In spite of the burgeoning scholarly and policy focus on studying weak states, there has been limited engagement in terms of challenging the validity of these nebulous and evolving concepts of weak, failed, and collapsed states. These definitions of fragile states are problematic and diverse, and there is a need for further focus and exploration on exactly what is meant by state strength and by state weakness. The terminology in itself has become politicized as a certain global discourse has developed around it, and the classification as a weak state often has a variety of negative implications for a state so designated. Weak states have less capacity to assert sovereignty in the international arena, and in fact have their sovereignty frequently tested in both economic and political terms. Further examination of the range of accepted “indicators” for the classification of failed and weak states is also needed.
Despite the expansive growth of state institutions and their penetrative reach into societies across the Middle East, recent events have exposed the inherent fragility across the region of what once appeared to be “strong” and overgrown states. While some of the states in the region (Yemen, Sudan) are regularly designated as weak or failed states by researchers and analysts, other states (Libya, Tunisia, Egypt) have seldom been considered so. Within the broader region some states exhibit continuing fragilities that have been exacerbated by recurrent shocks resulting from inadequate and incomplete processes of institutionalization (Pakistan, Lebanon, Sudan, and Yemen), foreign invasion and occupation (Iraq and Afghanistan), civil wars (Afghanistan, Iraq, Libya, and Lebanon), and popular, grassroots uprisings against repressive regimes (Tunisia, Egypt, and Bahrain).
CIRS’s research initiative on weak states in the Middle East begins with a critical analysis of current definitions and terminology of weak and fragile states, scrutinizing the political implications of the prevailing discourse within the setting of the broader Middle East. The research will also examine the domestic, regional, and global causes and consequences for the Middle East of the “fragility” of states stretching from Afghanistan and Pakistan in the east to Libya in the west. Employing multidisciplinary perspectives, we will study the causes and implications of conceptual notions of state fragility across the region in relation to areas such as politics and security, economics and natural resources, intra- and inter-state relations, migration and population movements, and the broader regional and global political economies.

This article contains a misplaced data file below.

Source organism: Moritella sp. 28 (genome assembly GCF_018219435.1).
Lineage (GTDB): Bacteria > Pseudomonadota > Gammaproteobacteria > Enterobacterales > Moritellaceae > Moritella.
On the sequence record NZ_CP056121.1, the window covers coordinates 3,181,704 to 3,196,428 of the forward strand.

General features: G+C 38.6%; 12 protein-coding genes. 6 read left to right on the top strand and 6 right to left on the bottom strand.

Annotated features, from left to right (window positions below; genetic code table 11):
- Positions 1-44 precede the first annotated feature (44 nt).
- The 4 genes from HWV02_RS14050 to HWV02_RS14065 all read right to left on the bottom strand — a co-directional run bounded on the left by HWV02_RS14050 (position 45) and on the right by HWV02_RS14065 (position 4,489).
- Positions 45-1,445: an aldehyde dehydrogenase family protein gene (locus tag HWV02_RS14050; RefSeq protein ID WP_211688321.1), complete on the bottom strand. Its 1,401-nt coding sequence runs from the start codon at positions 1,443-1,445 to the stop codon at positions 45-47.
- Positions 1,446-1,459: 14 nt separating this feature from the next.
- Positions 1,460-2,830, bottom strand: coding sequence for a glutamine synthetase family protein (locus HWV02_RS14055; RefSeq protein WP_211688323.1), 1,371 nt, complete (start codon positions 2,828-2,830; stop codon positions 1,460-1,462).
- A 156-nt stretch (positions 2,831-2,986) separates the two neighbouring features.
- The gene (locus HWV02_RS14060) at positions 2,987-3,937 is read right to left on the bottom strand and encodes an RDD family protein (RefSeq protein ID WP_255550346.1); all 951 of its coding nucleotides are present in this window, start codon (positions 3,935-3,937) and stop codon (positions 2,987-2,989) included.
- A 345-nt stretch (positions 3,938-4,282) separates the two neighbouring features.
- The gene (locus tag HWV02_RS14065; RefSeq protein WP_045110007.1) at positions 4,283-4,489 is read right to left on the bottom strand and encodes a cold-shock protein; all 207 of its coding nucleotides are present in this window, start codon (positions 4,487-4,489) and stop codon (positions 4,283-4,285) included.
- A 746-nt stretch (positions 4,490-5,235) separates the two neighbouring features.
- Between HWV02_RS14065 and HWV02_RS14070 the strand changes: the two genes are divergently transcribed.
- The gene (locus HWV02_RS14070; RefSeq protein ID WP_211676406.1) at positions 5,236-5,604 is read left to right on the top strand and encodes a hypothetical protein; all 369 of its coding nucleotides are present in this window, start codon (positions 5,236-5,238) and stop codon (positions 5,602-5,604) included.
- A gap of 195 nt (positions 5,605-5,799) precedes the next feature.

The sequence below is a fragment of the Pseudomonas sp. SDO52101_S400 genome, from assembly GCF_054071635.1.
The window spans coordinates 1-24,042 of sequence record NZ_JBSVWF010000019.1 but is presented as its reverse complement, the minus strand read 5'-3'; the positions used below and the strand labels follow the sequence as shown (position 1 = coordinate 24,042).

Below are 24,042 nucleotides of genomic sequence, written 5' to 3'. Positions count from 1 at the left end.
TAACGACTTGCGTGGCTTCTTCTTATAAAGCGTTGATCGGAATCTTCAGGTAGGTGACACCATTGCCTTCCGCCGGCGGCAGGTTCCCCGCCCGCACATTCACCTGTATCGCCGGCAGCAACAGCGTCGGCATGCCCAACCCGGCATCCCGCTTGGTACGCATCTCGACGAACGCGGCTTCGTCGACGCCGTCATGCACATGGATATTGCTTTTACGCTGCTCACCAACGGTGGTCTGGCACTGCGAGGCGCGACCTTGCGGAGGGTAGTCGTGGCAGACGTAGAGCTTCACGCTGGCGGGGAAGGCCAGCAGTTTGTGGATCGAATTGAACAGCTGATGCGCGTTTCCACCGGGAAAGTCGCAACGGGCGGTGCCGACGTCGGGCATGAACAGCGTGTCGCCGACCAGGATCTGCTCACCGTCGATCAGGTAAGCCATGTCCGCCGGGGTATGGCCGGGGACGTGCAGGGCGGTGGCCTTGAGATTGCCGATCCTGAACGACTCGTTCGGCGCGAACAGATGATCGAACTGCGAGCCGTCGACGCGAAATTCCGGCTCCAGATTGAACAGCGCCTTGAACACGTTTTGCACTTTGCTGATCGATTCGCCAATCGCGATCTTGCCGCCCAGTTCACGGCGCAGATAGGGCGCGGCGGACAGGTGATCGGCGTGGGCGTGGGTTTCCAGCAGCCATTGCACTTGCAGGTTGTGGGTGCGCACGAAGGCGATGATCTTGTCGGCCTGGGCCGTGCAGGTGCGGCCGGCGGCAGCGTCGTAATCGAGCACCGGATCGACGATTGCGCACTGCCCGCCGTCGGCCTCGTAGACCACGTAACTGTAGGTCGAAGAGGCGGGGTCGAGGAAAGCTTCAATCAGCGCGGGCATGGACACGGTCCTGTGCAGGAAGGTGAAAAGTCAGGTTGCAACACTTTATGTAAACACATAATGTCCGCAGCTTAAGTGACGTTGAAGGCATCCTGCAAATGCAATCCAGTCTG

1. The Weak State Discourse and the Middle East 2. Fragile states in a globalized world 3. Endangering the hegemon: U.S. security in the Middle East4. Class formation and class struggle in the Middle East 5. Rebuilding weak states from abroad: diaspora communities and homeland development)6. Aid allocation and aid effectiveness in weak states
7. Civil war and disintegration in Sudan 8. Informal and Parallel Economies in Afghanistan 9. Identity and cohesion in Pakistan 10. The durability of autocracies in fragile rentier states: the case of Libya 11. Hezbollah’s geopolitical strategy and stability in Lebanon 12. Urban politics and post-war reconstruction in Iraq 13. The threat of fragility: Yemen and regional security 14. Intervention in weak states: the role of Arab regional organizations 15. State formation in Yemen 16. Syria: strong state/ weak state? 17. Institution building in Palestine
Article by Zahra Babar, Assistant Director of Research at CIRS